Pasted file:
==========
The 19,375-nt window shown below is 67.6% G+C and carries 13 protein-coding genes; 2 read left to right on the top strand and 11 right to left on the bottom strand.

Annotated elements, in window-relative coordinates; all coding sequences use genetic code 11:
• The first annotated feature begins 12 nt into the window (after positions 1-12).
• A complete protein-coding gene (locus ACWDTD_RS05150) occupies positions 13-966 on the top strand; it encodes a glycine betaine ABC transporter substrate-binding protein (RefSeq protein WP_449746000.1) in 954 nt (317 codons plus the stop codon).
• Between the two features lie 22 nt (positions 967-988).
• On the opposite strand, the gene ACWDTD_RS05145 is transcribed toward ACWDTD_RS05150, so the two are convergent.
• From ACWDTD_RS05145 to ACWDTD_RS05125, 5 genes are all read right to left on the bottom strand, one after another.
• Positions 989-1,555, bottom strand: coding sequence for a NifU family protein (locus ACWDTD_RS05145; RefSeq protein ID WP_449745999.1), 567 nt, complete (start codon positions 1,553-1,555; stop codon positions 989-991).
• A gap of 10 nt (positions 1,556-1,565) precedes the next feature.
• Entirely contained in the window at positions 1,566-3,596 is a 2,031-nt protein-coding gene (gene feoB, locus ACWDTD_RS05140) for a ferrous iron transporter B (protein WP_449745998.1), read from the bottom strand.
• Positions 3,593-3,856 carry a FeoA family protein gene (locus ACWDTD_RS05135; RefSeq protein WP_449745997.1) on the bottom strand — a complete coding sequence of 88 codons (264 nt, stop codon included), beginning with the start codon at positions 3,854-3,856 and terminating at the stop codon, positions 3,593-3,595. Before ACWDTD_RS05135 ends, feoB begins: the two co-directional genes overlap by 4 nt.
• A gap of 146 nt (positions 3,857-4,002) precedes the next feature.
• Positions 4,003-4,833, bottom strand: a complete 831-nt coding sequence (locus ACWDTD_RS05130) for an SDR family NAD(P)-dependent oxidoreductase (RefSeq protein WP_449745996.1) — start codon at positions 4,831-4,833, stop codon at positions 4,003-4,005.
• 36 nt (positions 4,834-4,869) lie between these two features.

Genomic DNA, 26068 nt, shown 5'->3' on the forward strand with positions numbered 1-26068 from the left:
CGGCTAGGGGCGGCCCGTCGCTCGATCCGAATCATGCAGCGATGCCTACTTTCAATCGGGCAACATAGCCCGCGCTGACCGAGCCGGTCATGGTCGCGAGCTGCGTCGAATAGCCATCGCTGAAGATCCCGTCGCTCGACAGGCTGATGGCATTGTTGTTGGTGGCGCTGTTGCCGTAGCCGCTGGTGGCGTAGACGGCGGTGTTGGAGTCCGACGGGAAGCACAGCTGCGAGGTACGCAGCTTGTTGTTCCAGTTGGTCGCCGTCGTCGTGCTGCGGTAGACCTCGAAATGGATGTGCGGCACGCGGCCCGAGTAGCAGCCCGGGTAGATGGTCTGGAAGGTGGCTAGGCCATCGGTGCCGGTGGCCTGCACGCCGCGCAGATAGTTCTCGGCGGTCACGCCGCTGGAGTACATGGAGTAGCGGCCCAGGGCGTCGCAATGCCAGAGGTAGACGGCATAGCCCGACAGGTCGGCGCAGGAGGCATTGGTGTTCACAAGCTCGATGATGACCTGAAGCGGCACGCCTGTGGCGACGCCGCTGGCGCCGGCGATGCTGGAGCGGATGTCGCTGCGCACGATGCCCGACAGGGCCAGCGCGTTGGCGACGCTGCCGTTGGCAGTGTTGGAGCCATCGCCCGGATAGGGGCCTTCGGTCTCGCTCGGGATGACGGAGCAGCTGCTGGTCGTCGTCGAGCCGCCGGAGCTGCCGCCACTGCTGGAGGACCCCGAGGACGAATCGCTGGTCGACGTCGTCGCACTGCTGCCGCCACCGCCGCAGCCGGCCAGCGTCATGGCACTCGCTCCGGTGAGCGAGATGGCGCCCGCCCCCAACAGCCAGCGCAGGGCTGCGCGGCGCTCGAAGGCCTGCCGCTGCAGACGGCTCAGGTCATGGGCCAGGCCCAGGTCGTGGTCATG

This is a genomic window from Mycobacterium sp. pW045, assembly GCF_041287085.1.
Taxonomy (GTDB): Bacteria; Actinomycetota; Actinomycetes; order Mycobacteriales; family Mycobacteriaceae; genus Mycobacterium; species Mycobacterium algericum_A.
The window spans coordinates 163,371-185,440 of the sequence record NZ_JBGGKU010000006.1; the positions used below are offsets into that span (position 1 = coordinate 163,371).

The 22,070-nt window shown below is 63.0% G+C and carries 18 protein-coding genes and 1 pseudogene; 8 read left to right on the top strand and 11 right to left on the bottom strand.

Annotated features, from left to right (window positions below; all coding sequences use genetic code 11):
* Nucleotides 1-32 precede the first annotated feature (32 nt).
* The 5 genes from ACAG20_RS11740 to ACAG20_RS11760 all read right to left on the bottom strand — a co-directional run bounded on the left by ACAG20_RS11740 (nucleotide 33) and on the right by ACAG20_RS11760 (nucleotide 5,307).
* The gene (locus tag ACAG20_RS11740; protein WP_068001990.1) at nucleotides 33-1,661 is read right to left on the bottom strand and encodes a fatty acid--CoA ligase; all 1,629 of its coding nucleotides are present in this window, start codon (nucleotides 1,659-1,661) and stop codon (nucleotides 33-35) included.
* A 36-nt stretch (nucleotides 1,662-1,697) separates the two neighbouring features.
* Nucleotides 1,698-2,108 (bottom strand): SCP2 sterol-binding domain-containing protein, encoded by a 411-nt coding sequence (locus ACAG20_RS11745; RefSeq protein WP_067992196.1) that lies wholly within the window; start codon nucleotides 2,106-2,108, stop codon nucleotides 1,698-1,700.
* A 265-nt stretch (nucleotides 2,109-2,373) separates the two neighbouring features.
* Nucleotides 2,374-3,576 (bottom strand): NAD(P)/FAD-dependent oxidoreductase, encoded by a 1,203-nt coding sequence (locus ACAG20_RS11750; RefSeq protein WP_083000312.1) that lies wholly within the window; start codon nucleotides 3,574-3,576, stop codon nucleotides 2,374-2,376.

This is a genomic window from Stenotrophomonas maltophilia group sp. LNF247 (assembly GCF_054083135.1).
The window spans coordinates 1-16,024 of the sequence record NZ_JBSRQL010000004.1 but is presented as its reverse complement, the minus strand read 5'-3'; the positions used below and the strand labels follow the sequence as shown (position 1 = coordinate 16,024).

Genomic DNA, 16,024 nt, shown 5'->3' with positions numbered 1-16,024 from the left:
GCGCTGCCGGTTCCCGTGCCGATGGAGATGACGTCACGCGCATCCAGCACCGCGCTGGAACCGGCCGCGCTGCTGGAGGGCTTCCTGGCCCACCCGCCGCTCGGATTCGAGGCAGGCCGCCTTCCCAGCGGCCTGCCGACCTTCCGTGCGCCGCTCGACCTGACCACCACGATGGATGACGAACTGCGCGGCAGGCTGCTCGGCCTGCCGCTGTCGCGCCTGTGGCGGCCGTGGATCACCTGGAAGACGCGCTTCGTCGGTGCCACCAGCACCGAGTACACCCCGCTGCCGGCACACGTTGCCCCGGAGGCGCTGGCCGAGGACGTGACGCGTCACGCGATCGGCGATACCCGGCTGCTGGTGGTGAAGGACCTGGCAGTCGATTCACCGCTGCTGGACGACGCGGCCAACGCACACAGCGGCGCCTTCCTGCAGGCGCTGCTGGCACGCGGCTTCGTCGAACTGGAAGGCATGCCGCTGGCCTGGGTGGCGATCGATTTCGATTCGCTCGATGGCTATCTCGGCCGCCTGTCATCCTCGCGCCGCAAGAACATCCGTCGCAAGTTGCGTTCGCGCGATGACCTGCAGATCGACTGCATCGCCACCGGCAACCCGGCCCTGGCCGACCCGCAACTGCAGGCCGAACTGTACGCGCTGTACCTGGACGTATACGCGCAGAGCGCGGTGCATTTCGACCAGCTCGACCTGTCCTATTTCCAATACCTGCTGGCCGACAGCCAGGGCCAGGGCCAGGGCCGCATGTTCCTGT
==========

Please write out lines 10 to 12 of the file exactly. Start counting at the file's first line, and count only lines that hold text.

• Entirely contained in the window at positions 1,566-3,596 is a 2,031-nt protein-coding gene (gene feoB, locus ACWDTD_RS05140) for a ferrous iron transporter B (protein WP_449745998.1), read from the bottom strand.
• Positions 3,593-3,856 carry a FeoA family protein gene (locus ACWDTD_RS05135; RefSeq protein WP_449745997.1) on the bottom strand — a complete coding sequence of 88 codons (264 nt, stop codon included), beginning with the start codon at positions 3,854-3,856 and terminating at the stop codon, positions 3,593-3,595. Before ACWDTD_RS05135 ends, feoB begins: the two co-directional genes overlap by 4 nt.
• A gap of 146 nt (positions 3,857-4,002) precedes the next feature.